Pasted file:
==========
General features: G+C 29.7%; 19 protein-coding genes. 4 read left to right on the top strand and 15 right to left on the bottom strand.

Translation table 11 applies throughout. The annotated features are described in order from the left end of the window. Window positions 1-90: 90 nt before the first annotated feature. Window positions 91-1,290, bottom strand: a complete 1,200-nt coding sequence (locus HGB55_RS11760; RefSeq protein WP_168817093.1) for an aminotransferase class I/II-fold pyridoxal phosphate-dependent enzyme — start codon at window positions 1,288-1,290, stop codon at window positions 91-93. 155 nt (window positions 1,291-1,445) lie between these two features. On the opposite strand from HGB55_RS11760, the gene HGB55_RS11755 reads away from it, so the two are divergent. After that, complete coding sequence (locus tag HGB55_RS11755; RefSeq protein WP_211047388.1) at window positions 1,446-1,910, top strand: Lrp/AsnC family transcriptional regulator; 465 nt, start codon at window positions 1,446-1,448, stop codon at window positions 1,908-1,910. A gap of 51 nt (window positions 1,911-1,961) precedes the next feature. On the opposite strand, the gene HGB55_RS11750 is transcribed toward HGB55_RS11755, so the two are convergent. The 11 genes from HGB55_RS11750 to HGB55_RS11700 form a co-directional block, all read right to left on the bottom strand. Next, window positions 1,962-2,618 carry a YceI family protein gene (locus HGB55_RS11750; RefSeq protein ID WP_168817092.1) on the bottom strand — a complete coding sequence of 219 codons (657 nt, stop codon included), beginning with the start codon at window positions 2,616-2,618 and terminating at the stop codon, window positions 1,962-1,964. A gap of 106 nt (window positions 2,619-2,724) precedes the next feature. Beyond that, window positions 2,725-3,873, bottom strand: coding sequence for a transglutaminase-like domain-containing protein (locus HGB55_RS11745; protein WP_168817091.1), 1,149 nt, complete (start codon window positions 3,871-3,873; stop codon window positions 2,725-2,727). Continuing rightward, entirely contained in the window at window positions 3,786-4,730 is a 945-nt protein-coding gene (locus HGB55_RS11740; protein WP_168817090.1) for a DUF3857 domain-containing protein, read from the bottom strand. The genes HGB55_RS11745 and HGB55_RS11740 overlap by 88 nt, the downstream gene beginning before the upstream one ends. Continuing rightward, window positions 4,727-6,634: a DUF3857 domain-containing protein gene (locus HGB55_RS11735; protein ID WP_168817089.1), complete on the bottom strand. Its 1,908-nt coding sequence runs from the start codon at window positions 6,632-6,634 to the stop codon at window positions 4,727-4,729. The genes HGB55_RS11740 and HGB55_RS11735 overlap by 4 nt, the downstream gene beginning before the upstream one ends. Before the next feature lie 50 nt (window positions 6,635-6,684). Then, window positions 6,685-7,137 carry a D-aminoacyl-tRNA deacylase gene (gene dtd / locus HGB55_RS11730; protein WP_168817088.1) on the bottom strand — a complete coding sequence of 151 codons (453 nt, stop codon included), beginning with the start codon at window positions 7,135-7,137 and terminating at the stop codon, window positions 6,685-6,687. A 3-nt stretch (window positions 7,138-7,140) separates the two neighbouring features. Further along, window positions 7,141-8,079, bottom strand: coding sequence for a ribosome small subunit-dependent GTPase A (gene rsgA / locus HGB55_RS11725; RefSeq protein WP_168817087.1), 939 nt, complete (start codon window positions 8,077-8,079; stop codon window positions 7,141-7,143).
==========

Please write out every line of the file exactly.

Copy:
General features: G+C 29.7%; 19 protein-coding genes. 4 read left to right on the top strand and 15 right to left on the bottom strand.

Translation table 11 applies throughout. The annotated features are described in order from the left end of the window. Window positions 1-90: 90 nt before the first annotated feature. Window positions 91-1,290, bottom strand: a complete 1,200-nt coding sequence (locus HGB55_RS11760; RefSeq protein WP_168817093.1) for an aminotransferase class I/II-fold pyridoxal phosphate-dependent enzyme — start codon at window positions 1,288-1,290, stop codon at window positions 91-93. 155 nt (window positions 1,291-1,445) lie between these two features. On the opposite strand from HGB55_RS11760, the gene HGB55_RS11755 reads away from it, so the two are divergent. After that, complete coding sequence (locus tag HGB55_RS11755; RefSeq protein WP_211047388.1) at window positions 1,446-1,910, top strand: Lrp/AsnC family transcriptional regulator; 465 nt, start codon at window positions 1,446-1,448, stop codon at window positions 1,908-1,910. A gap of 51 nt (window positions 1,911-1,961) precedes the next feature. On the opposite strand, the gene HGB55_RS11750 is transcribed toward HGB55_RS11755, so the two are convergent. The 11 genes from HGB55_RS11750 to HGB55_RS11700 form a co-directional block, all read right to left on the bottom strand. Next, window positions 1,962-2,618 carry a YceI family protein gene (locus HGB55_RS11750; RefSeq protein ID WP_168817092.1) on the bottom strand — a complete coding sequence of 219 codons (657 nt, stop codon included), beginning with the start codon at window positions 2,616-2,618 and terminating at the stop codon, window positions 1,962-1,964. A gap of 106 nt (window positions 2,619-2,724) precedes the next feature. Beyond that, window positions 2,725-3,873, bottom strand: coding sequence for a transglutaminase-like domain-containing protein (locus HGB55_RS11745; protein WP_168817091.1), 1,149 nt, complete (start codon window positions 3,871-3,873; stop codon window positions 2,725-2,727). Continuing rightward, entirely contained in the window at window positions 3,786-4,730 is a 945-nt protein-coding gene (locus HGB55_RS11740; protein WP_168817090.1) for a DUF3857 domain-containing protein, read from the bottom strand. The genes HGB55_RS11745 and HGB55_RS11740 overlap by 88 nt, the downstream gene beginning before the upstream one ends. Continuing rightward, window positions 4,727-6,634: a DUF3857 domain-containing protein gene (locus HGB55_RS11735; protein ID WP_168817089.1), complete on the bottom strand. Its 1,908-nt coding sequence runs from the start codon at window positions 6,632-6,634 to the stop codon at window positions 4,727-4,729. The genes HGB55_RS11740 and HGB55_RS11735 overlap by 4 nt, the downstream gene beginning before the upstream one ends. Before the next feature lie 50 nt (window positions 6,635-6,684). Then, window positions 6,685-7,137 carry a D-aminoacyl-tRNA deacylase gene (gene dtd / locus HGB55_RS11730; protein WP_168817088.1) on the bottom strand — a complete coding sequence of 151 codons (453 nt, stop codon included), beginning with the start codon at window positions 7,135-7,137 and terminating at the stop codon, window positions 6,685-6,687. A 3-nt stretch (window positions 7,138-7,140) separates the two neighbouring features. Further along, window positions 7,141-8,079, bottom strand: coding sequence for a ribosome small subunit-dependent GTPase A (gene rsgA / locus HGB55_RS11725; RefSeq protein WP_168817087.1), 939 nt, complete (start codon window positions 8,077-8,079; stop codon window positions 7,141-7,143).